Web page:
Methods

PATIENTS

Patients with the indication for an initial ICD implant were enrolled in 18 European centres for the clinical evaluation of the new dual chamber ICD Ventak AV II DR (Guidant, St Paul, Minnesota, USA). The findings concerning the device detection and treatment will be presented separately.

DEVICE

The Ventak AV II DR is a dual chamber, three electrode (device electrically active) ICD. The device was connected to the defibrillation lead (Guidant), which was placed in the right ventricle, and to the Sweet Tip pacing lead (Guidant) with active fixation in the atrium. The extended telemetry facilities of the ICD allow monitoring of ventricular and atrial activities simultaneously. The ICD can deliver both high voltage pacing pulses to the ventricle and rapid burst pacing in the atrium for electrophysiological testing.

IMPLANTATION

After lead implantation and connection to the ICD, ventricular fibrillation conversion testing was performed. The ventricular fibrillation induction method was to deliver rapid high voltage pacing pulses with 7.5 V pulse amplitude at 1.0 ms pulse duration and 50 Hz for three to five seconds. The induced ventricular fibrillation was detected by the ICD and subsequently terminated by biphasic shocks. The defibrillation threshold was established according to a step down protocol (< 5, 6, 7, 9, 11, 14, and 17 J) or by verification of a sufficient converting energy, as defined in the study protocol (that is, two successes at 17 joules stored.)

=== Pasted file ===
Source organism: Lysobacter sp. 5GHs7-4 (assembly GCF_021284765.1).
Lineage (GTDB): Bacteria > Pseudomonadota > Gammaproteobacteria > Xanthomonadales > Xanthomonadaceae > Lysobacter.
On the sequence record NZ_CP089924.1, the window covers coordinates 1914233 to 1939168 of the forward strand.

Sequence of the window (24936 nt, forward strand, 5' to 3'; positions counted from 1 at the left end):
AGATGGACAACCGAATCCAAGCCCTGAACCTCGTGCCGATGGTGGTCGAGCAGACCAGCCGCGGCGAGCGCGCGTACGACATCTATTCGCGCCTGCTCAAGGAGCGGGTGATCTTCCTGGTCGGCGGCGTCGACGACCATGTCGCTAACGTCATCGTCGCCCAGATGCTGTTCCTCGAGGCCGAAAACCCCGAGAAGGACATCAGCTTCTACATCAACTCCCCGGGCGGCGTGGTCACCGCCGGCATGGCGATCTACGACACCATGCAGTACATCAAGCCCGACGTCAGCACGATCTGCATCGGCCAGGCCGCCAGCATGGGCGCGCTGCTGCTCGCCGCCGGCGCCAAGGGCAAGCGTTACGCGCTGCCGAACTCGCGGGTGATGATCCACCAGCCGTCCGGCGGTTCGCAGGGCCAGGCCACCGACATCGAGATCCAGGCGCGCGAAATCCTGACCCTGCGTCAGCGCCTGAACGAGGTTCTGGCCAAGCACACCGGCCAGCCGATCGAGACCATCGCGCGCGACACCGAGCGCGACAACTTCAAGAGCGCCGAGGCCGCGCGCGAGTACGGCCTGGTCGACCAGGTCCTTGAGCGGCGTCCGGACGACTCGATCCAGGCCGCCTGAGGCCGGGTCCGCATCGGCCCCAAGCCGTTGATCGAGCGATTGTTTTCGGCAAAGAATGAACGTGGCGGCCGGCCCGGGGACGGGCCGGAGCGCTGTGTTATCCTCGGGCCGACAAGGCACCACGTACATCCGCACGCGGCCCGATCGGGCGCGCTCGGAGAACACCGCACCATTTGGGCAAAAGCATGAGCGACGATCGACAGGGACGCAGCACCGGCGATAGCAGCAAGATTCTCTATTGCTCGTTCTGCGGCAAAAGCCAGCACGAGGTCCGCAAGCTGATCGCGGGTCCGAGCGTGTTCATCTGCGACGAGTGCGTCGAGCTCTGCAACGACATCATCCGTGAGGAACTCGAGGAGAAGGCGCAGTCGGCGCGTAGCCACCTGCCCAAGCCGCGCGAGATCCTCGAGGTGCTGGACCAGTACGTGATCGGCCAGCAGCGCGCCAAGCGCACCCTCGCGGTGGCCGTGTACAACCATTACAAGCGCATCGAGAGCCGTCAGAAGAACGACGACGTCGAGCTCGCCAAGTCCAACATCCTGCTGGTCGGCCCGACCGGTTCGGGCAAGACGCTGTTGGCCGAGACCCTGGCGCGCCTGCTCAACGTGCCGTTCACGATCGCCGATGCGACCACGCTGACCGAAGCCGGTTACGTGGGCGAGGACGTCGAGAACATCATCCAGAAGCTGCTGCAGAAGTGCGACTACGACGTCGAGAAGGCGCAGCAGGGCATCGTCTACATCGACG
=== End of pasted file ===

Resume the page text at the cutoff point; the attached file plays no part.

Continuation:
PREDISCHARGE TEST

Predischarge testing included the induction of atrial fibrillation by rapid atrial bursts. Atrial pacing with 5.0 V pulse amplitude and 0.5 ms pulse duration began at 300 ms, with progressively shorter coupling intervals of 20 ms decrements until a lack of atrial capture was observed. At the end of predischarge testing ventricular fibrillation was induced to verify the energy requirements for arrhythmia termination.

ANALYSIS

The frequency of atrial fibrillation induced by rapid high voltage pacing was recorded. Patients in whom ventricular fibrillation as well as atrial fibrillation was induced (with AF group) were compared with those with no atrial fibrillation (no AF group) for clinical characteristics and the inducibility of atrial fibrillation by rapid atrial pacing during predischarge testing.

STATISTICS

Statistical analyses were performed with the two sided Student'st test and the Fisher test. Probability (p) values less than 0.05 were considered statistically significant.

Results

We enrolled 52 patients. Two were excluded from the analysis because of chronic atrial fibrillation.

A defibrillation threshold was established in 26 patients according to the step down protocol, and a sufficient level of converting energy was verified in 24. There were 217 ventricular fibrillation episodes, which were terminated by a subsequent device shock. Fifteen patients had two inductions, eight had three, seven had four, four had five, five had six, two had seven, and nine had eight.